Reviews Of Books -- By: Anonymous
WTJ 8:1 (Nov 1945) p. 83
Reviews Of Books
revised and rewritten by Henry Snyder Gehman: The Westminster Dictionary of the Bible, by John D. Davis. Philadelphia: The Westminster Press. 1944. xii, 666 and 16 plates. $3.50.
For almost a half-century the Davis Bible Dictionary has been a standard and well-nigh indispensable reference work for the minister, the Sunday School teacher, and the casual Bible student. It has served its purpose well. Dr. Davis, the predecessor of the editor and rewriter of the work under review, himself made four editions of his dictionary, revising the material in accordance with advances in archaeology, history, and philology. Dr. Gehman, at present the Professor of Old Testament Literature at Princeton Theological Seminary, has seen fit after twenty years to make another thorough revision. His purpose is most commendable, and any successful attempts to present to the Christian world the latest results of Biblical scholarship and research will be heartily welcomed by every sober student of God’s Word.
A comprehensive analysis and evaluation of a dictionary is a difficult task, because a dictionary, even of the Bible, is in its very nature characterized by an abundance of minute detail. Only by arbitrary selection or by rough generalization can any brief picture be given of the advantages and disadvantages, the strong points and weaknesses, of this work. Before any discussion of the material itself is entered upon, however, it would be well to make a general remark about the format of the new Westminster Dictionary. In every respect it is a considerable improvement upon that of the old Davis Dictionary, a fact which will contribute in no small measure to the convenience of its use and the readiness with which the Bible student will make a better and more thorough use of its material. The type is slightly smaller than that of the Davis Dictionary, but not too small for practical purposes. Pronunciations are given for all entries which are not common English words, whereas Davis listed only syllable division and accent. Arabic rather than Roman numerals are used for chapter numbers in Biblical references, and a well-chosen series of abbreviations adds to the quickness of reference. Unfortunately for the user with no theological training, the abbreviation LXX for Septuagint is omitted from the list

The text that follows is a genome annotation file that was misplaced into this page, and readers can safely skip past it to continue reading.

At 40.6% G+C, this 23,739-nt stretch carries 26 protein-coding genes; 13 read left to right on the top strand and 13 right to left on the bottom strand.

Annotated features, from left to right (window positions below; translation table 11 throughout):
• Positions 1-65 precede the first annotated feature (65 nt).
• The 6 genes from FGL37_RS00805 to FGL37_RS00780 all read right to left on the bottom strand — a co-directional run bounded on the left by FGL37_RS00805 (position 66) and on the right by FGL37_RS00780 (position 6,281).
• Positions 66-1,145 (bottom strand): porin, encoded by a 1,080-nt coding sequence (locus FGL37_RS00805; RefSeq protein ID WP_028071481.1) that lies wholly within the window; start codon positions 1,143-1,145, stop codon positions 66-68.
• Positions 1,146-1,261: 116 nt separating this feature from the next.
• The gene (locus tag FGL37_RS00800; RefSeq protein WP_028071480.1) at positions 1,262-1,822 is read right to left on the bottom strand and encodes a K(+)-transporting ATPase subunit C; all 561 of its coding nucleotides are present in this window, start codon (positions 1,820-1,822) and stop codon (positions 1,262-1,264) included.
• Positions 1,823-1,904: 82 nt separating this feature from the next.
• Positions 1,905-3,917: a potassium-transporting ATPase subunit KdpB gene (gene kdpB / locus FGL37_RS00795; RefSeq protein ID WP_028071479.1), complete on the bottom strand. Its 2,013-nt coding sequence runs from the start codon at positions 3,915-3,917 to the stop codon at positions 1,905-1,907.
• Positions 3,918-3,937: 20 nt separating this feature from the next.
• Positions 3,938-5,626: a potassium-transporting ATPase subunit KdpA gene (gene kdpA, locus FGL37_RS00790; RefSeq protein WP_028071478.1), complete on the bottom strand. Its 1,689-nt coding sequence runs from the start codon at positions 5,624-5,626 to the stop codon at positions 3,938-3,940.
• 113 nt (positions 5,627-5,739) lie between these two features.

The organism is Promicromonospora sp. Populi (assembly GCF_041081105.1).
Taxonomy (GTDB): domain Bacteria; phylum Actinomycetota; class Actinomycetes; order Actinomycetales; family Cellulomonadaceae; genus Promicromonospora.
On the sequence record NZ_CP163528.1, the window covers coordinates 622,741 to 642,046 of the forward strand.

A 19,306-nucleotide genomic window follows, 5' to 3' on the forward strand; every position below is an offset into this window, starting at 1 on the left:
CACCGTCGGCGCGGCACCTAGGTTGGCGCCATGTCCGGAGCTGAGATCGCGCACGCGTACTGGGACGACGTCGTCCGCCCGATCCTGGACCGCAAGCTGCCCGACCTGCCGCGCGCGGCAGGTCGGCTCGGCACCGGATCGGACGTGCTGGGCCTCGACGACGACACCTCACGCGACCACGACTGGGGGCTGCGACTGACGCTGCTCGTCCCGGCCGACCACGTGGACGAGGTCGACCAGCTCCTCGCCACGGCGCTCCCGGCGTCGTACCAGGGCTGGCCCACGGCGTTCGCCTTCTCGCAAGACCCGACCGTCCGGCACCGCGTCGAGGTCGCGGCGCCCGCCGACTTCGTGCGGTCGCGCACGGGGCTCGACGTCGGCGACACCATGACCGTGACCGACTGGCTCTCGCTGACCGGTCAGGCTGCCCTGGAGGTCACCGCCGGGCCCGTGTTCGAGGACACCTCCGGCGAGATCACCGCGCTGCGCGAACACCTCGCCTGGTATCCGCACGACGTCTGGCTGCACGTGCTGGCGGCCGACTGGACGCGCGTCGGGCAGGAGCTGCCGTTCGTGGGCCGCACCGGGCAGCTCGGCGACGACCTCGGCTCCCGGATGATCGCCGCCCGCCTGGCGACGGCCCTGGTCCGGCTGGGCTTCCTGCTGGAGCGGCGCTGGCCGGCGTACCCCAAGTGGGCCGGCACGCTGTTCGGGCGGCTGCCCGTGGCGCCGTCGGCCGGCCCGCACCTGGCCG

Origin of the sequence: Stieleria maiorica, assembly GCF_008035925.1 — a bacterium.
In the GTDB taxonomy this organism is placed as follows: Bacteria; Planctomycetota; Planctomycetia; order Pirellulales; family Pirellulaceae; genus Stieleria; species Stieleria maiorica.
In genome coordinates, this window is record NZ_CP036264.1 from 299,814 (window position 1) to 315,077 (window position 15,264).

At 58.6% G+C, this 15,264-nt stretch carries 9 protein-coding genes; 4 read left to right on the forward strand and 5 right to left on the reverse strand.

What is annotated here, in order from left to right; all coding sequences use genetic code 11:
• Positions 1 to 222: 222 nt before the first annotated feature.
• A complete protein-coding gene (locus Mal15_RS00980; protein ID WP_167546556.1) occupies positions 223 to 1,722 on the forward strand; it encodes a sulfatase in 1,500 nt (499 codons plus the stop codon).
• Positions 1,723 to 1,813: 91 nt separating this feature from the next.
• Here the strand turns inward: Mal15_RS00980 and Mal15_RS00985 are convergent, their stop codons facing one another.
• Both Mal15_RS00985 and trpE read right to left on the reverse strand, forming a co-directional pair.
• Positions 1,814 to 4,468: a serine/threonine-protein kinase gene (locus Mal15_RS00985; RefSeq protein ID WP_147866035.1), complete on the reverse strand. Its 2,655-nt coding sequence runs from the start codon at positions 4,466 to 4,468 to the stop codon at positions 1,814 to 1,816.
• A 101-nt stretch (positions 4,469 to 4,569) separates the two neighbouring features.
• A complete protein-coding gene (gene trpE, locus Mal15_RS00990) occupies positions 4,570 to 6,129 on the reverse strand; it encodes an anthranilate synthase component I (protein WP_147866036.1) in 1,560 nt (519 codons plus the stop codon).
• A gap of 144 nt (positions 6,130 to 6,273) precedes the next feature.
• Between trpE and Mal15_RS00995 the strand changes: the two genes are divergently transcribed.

WTJ 8:1 (Nov 1945) p. 84
of abbreviations. More frequent paragraphing in the longer entries is a distinct aid to reading, and the replaced and additional illustrations are much superior to those available to Dr. Davis twenty years ago. The maps are especially worthy of comment; without appearing to be cluttered up with print, they use a type face that is much larger than usual for maps of this...
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